Death Penalty Abolition Debate

Supreme Court frees Perarivalan


From UPSC perspective, the following things are important :

Prelims level: Various articles mentioned in news

Mains level: Death penalty

The Supreme Court has invoked its extraordinary powers to do complete justice under Article 142 of the Constitution and ordered the release of A.G. Perarivalan in former PM assassination case.

Among the factors that sustained Perarivalan’s long battle was the determination and commitment of his mother, Arputham Ammal, who emerged as the face of an anti-death penalty movement, and the sympathy and empathy that he received from people from all walks of life.

What is the news?

  • A Bench led by Justice L. Nageswara Rao, in its judgment, took into consideration Perarivalan’s long jail term for over 30 years to order his release.
  • The court held that the TN Council of Ministers’ advice to pardon Perarivalan was binding on the Governor under Article 161 (Governor’s power of clemency) of the Constitution.
  • The advice of the State Cabinet is binding on the Governor in matters relating to commutation/remission of sentences under Article 161.

Note: As per Article 161, the Governor of a State shall have the power to grant pardons, reprieves, respites or remissions of punishment or to suspend, remit or commute the sentence of any person convicted of any offence against any law relating to a matter to which the executive power of the State extends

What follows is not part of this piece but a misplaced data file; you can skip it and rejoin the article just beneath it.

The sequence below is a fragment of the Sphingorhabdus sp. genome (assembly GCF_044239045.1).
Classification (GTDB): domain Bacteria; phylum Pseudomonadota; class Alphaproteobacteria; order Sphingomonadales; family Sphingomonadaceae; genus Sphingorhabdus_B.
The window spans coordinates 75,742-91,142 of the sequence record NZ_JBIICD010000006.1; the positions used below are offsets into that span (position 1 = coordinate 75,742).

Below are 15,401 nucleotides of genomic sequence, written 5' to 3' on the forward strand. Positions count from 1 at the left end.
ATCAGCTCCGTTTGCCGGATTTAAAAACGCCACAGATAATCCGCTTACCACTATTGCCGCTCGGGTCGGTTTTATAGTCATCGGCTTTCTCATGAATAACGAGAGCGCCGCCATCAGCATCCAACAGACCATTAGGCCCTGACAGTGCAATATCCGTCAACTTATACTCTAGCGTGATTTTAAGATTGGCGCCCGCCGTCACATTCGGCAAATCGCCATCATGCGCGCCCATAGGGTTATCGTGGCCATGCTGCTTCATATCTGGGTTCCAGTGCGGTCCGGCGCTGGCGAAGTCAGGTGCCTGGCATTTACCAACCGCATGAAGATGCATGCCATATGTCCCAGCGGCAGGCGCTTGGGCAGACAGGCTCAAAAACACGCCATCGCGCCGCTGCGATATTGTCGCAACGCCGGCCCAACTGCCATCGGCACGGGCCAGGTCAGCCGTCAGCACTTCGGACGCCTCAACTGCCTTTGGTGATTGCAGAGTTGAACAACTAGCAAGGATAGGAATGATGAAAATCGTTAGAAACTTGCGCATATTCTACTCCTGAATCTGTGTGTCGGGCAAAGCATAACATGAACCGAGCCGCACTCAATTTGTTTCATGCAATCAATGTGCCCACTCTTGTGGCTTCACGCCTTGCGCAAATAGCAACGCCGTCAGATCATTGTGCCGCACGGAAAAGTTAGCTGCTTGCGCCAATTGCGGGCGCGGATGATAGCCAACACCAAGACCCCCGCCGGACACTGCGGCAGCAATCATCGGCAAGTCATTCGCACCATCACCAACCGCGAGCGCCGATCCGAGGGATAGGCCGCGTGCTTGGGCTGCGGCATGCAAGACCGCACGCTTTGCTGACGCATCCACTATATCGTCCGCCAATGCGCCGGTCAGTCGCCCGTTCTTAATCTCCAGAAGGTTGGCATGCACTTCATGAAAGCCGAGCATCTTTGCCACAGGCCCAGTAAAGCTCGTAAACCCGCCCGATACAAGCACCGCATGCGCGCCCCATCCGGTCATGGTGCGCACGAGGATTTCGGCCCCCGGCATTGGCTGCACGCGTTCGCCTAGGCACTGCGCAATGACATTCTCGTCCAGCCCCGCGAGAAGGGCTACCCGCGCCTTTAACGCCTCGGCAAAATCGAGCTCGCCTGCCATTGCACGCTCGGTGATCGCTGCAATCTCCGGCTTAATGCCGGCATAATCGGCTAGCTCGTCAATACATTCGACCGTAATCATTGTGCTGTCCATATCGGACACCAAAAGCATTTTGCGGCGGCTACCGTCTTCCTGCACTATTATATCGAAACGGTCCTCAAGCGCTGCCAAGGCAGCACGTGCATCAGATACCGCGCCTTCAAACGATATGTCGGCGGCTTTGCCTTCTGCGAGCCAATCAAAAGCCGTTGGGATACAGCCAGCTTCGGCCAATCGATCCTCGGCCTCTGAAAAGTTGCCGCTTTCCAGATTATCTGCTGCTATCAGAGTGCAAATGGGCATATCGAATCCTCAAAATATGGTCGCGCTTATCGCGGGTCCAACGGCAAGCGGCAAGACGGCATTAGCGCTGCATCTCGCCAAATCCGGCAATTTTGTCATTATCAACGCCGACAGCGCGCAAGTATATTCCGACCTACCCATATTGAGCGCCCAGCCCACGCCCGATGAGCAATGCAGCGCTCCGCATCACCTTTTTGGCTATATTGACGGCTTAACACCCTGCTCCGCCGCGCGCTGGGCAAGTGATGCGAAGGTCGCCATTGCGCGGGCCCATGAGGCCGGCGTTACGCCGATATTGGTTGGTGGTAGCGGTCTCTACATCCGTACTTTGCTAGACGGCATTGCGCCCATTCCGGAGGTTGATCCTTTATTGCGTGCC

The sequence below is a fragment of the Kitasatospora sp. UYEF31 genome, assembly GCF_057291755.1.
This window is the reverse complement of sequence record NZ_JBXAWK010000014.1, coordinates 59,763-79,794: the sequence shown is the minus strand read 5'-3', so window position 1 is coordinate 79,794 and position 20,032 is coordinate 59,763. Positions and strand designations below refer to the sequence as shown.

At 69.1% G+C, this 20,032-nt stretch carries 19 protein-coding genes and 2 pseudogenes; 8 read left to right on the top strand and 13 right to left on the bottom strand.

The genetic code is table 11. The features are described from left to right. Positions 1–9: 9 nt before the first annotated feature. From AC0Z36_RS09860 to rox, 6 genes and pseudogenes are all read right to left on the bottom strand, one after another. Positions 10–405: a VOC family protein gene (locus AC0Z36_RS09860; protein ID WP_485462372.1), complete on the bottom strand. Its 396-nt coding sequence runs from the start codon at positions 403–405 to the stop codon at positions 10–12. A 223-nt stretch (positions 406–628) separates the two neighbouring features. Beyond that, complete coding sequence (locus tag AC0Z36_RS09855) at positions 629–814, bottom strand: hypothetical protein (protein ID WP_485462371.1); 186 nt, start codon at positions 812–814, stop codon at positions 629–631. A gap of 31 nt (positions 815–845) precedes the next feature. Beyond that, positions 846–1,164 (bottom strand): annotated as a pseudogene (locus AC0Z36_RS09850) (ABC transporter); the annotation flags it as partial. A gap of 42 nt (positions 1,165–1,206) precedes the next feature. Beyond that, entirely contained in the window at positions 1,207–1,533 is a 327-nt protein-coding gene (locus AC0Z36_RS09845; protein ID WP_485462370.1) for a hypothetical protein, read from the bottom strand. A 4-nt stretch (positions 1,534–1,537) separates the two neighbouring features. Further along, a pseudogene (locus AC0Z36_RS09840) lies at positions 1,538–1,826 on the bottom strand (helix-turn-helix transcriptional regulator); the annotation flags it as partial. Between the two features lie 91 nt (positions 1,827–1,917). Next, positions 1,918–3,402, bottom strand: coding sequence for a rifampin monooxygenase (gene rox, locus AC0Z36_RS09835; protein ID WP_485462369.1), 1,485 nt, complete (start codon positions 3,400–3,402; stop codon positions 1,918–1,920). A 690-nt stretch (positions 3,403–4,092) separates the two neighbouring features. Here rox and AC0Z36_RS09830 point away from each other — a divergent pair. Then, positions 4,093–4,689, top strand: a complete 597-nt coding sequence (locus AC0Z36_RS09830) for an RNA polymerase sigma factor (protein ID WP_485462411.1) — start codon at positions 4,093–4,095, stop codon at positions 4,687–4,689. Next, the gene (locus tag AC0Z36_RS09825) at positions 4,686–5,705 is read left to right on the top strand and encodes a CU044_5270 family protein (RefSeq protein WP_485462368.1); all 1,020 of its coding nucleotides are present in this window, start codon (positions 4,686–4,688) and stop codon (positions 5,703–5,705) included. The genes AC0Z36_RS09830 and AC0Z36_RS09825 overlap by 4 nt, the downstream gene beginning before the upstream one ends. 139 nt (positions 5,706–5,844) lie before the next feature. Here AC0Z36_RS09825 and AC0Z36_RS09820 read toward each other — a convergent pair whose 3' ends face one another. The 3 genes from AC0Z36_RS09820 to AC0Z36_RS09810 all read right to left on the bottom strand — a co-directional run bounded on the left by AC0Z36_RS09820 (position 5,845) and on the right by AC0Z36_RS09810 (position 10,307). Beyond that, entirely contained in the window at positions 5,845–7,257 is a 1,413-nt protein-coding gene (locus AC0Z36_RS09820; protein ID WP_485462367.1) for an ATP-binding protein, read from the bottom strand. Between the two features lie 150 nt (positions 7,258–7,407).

What branded Perarivalan as a murderer?

  • He had bought two 9 volt battery cells on behalf of the bomber.
  • These were used to make the bomb explode.
  • This confession statement taken under Section 15(1) of TADA to establish his link with the assassins and his knowledge and role in the assassination.

Why was this a case for Governor?

  • Perarivalan was not a death sentenced convict.
  • Earlier, the apex court had commuted his death penalty to life sentence for murder in 2014.
  • The Governor had no business forwarding the pardon plea to the President after sitting on it for years together.
  • Had this been a death penalty, the case would have been different.

Why did the Supreme Court intervene?

  • Governor’s delay to decide Perarivalan’s pardon for more than two years has compelled the apex court to employ its constitutional powers under Article 142 to do justice to Perarivalan.
  • After all, the court said, a Governor’s non-exercise of power under Article 161 of the Constitution was not immune from judicial review.

What is Article 142?

  • Article 142 provides discretionary power to the Supreme Court.
  • It states that the court in the exercise of its jurisdiction may pass such decree or make such order as is necessary for doing complete justice in any cause or matter pending before it.
  • Such decree shall be enforceable throughout the territory of India in such manner as may be prescribed by or under any law made by Parliament.
  • It is usually used in cases involving human rights and environmental protection.

Other legal aspects of this pardon

  • The Court dismissed the Centre’s argument that the President exclusively, and not the Governor, had the power to grant pardon in a case under Section 302 (murder) of the Indian Penal Code.
  • The court had said that such a contention would render Article 161 a “dead-letter”.
  • This would rather create an extraordinary situation whereby pardons granted by Governors in murder cases for the past 70 years would be rendered invalid.


Pardoning powers of the President

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